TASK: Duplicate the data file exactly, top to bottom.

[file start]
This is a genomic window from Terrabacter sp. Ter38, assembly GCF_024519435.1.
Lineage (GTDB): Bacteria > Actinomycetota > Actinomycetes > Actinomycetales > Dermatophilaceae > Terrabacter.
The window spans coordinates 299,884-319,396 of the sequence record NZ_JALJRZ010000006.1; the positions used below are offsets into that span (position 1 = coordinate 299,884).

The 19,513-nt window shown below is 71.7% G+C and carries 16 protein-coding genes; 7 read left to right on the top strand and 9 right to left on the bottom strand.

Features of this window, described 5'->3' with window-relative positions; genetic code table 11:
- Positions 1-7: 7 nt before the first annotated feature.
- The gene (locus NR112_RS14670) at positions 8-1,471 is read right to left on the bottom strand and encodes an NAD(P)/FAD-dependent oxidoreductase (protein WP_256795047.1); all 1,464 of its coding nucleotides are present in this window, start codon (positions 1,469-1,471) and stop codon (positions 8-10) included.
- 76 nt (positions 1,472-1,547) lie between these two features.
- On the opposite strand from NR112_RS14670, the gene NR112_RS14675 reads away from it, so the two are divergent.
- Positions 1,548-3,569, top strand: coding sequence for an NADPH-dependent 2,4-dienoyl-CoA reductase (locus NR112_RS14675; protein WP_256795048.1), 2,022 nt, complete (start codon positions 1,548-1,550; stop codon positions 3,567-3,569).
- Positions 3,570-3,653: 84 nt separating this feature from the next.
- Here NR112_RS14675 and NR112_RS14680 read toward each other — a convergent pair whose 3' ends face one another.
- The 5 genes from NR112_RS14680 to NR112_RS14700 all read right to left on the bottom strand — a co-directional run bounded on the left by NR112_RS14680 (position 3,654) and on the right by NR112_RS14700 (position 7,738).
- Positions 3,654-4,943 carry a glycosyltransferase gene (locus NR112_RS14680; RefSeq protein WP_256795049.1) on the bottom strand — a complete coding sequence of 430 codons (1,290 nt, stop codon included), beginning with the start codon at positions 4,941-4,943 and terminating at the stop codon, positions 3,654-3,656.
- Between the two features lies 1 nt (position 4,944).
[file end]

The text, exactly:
This is a genomic window from Terrabacter sp. Ter38, assembly GCF_024519435.1.
Lineage (GTDB): Bacteria > Actinomycetota > Actinomycetes > Actinomycetales > Dermatophilaceae > Terrabacter.
The window spans coordinates 299,884-319,396 of the sequence record NZ_JALJRZ010000006.1; the positions used below are offsets into that span (position 1 = coordinate 299,884).

The 19,513-nt window shown below is 71.7% G+C and carries 16 protein-coding genes; 7 read left to right on the top strand and 9 right to left on the bottom strand.

Features of this window, described 5'->3' with window-relative positions; genetic code table 11:
- Positions 1-7: 7 nt before the first annotated feature.
- The gene (locus NR112_RS14670) at positions 8-1,471 is read right to left on the bottom strand and encodes an NAD(P)/FAD-dependent oxidoreductase (protein WP_256795047.1); all 1,464 of its coding nucleotides are present in this window, start codon (positions 1,469-1,471) and stop codon (positions 8-10) included.
- 76 nt (positions 1,472-1,547) lie between these two features.
- On the opposite strand from NR112_RS14670, the gene NR112_RS14675 reads away from it, so the two are divergent.
- Positions 1,548-3,569, top strand: coding sequence for an NADPH-dependent 2,4-dienoyl-CoA reductase (locus NR112_RS14675; protein WP_256795048.1), 2,022 nt, complete (start codon positions 1,548-1,550; stop codon positions 3,567-3,569).
- Positions 3,570-3,653: 84 nt separating this feature from the next.
- Here NR112_RS14675 and NR112_RS14680 read toward each other — a convergent pair whose 3' ends face one another.
- The 5 genes from NR112_RS14680 to NR112_RS14700 all read right to left on the bottom strand — a co-directional run bounded on the left by NR112_RS14680 (position 3,654) and on the right by NR112_RS14700 (position 7,738).
- Positions 3,654-4,943 carry a glycosyltransferase gene (locus NR112_RS14680; RefSeq protein WP_256795049.1) on the bottom strand — a complete coding sequence of 430 codons (1,290 nt, stop codon included), beginning with the start codon at positions 4,941-4,943 and terminating at the stop codon, positions 3,654-3,656.
- Between the two features lies 1 nt (position 4,944).